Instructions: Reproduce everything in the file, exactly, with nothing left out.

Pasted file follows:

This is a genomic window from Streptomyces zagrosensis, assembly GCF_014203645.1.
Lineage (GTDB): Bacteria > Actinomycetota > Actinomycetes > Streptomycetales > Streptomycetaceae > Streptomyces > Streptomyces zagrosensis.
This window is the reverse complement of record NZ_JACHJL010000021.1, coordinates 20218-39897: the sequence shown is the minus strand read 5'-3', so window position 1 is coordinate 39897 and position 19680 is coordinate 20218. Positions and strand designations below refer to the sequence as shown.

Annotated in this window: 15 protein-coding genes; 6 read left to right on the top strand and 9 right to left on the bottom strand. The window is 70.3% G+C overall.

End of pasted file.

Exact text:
This is a genomic window from Streptomyces zagrosensis, assembly GCF_014203645.1.
Lineage (GTDB): Bacteria > Actinomycetota > Actinomycetes > Streptomycetales > Streptomycetaceae > Streptomyces > Streptomyces zagrosensis.
This window is the reverse complement of record NZ_JACHJL010000021.1, coordinates 20218-39897: the sequence shown is the minus strand read 5'-3', so window position 1 is coordinate 39897 and position 19680 is coordinate 20218. Positions and strand designations below refer to the sequence as shown.

Annotated in this window: 15 protein-coding genes; 6 read left to right on the top strand and 9 right to left on the bottom strand. The window is 70.3% G+C overall.